Some wine recommendations for this year’s seder.
By Louis Marmon
Washington Jewish Week March 30, 2006
When shopping for Passover this year, be prepared for some surprises when you walk down the wine aisle. There are new names on the shelves including two very well-known non-Jewish properties that have made kosher-for-Passover wine. And some of the more familiar producers have released novel varietals.
A great way to start the seder is with a glass of the first kosher wine to come from New Zealand, Goose Bay Marlborough Sauvignon Blanc 2005. Crisp and refreshing, it has loads of apricot, peach and citrus flavors. For those who prefer a sweeter wine, try the slightly fizzy Rashi Moscato d’Asti 2003.
Ernie and Irit Weir are the proprietors of the Napa based Hagafen Cellars where they have made high-quality kosher wines since 1979. Originally a sociologist, Ernie trained at UC Davis and worked at California’s Domaine Chandon making sparkling wines before spending a year working at Israeli wineries. Hagafen produces a number of different varietals which have won numerous awards, and its wines are served at many fine restaurants, as well as the White House. Their current releases include the pear and apple-flavored Hagafen Oak Knoll District Chardonnay 2004 which also has a nice amount of toasty oak, and the refreshing, tropical-fruit-flavored Hagafen Napa Sauvignon Blanc 2005. Hagafen’s red wines include the excellent Hagafen Cabernet Sauvignon 2002, which has blackberry and dark fruit flavors with a hint of spice and licorice on the finish, as well as the medium-bodied Hagafen Pinot Noir 2004, which has delightful strawberry, cherry and coffee notes.
A highly regarded Israeli winery is Domaine du Castel, located in the Jerusalem Hills. One of its best offerings is the Castel Grand Vin 2003, a Cabernet Sauvignon-based blend. It is full-bodied and enticingly complex with spicy plum, currant and chocolate flavors and a touch of mint on the elegant finish. While it may be a bit young for this year’s seder, it is certainly worth buying now to serve in a couple of years. Another of my favorites is the tropical fruit and citrus flavored Blanc du Castel “C” Chardonnay 2004, a lush, full-bodied effort with layers of flavors including crème brulee on the finish.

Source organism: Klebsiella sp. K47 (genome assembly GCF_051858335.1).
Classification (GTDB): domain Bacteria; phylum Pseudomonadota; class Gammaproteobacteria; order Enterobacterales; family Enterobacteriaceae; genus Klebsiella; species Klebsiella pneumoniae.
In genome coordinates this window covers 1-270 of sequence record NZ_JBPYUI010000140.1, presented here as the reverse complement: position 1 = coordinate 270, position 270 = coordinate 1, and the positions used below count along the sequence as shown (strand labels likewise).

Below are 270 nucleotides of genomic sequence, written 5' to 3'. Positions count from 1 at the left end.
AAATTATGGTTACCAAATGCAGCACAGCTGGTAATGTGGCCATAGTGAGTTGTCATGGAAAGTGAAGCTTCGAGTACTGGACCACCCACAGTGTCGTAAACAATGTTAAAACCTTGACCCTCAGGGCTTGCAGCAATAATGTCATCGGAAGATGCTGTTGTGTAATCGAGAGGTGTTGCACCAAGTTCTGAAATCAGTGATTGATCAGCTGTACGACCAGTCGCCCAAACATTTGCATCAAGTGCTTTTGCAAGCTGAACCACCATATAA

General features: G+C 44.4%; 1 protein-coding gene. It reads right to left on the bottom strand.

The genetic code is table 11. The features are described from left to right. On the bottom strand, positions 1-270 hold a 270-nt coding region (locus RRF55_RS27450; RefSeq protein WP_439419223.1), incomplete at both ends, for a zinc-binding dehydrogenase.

Also from Israel is the very good Barkan Judea Pinotage Reserve 2002. A varietal most commonly associated with South Africa, it is medium-bodied with sweet spice, raspberry and dark fruit flavors. The Carmel Winery also produces a number of high-quality wines including the Carmel Kayoumi Single Vineyard Shiraz 2003. Well-balanced and medium-bodied with plum, blackberry, currant and licorice flavors, it drinks well now, but could also be held for a few years. Equally as good is the Carmel Kayoumi Single Vineyard Cabernet Sauvignon 2003, an elegant effort with spicy currant and berry flavors and a touch of tobacco on the long finish. Worth looking for is the Segal Unfiltered Cabernet Sauvignon Galil 2002, another wonderfully complex wine with layers of plum, berry and currant flavors topped with a slight smokiness in the finish. I also enjoyed the medium-bodied Bazelet ha Golan Cabernet Sauvignon 2004 that has slightly spicy raspberry and cherry notes.
The biggest surprises during my tastings for this holiday season were the kosher offerings from some of the best-known non-kosher wineries in the world. Chateau Leoville Poyferre is a classic Bordeaux property, one of the five “second-growths” as designated in the 1855 classification. Created when the great Leoville Estate was divided following the French Revolution, it has had its share of ups and downs including a recent long run of mediocre wines. In 1979 the Chateau was purchased by Didier Cuvelier who, along with the noted consultant Michel Rolland, greatly increased the quality of the wines. The kosher-for-Passover Chateau Leoville Poyferre 2001 demonstrates the success of their efforts. It has black cherry aromas with deep raspberry and cherry flavors as well as a bit of anise and pepper. A well-structured wine with a great finish, it requires aging for a few more years to reach its peak.
As the original “garagiste,” Jean-Luc Thunevin is considered a revolutionary in the wine-making commune of Saint Emilion, producing some of the most sought after wines from France. Thunevin minimizes vineyard yields and hand processes the grapes to produce wines which more closely resemble “New World” reds rather than traditional Bordeaux. In 2001, he set aside two barrels for a kosher wine. With vanilla and plum aromas, the kosher-for-Passover Chateaux de Valandraud St. Emilion 2001 explodes with black fruit and licorice flavors. A full-bodied wine with noticeable oak and a great finish, it will show best after a few more years in the bottle.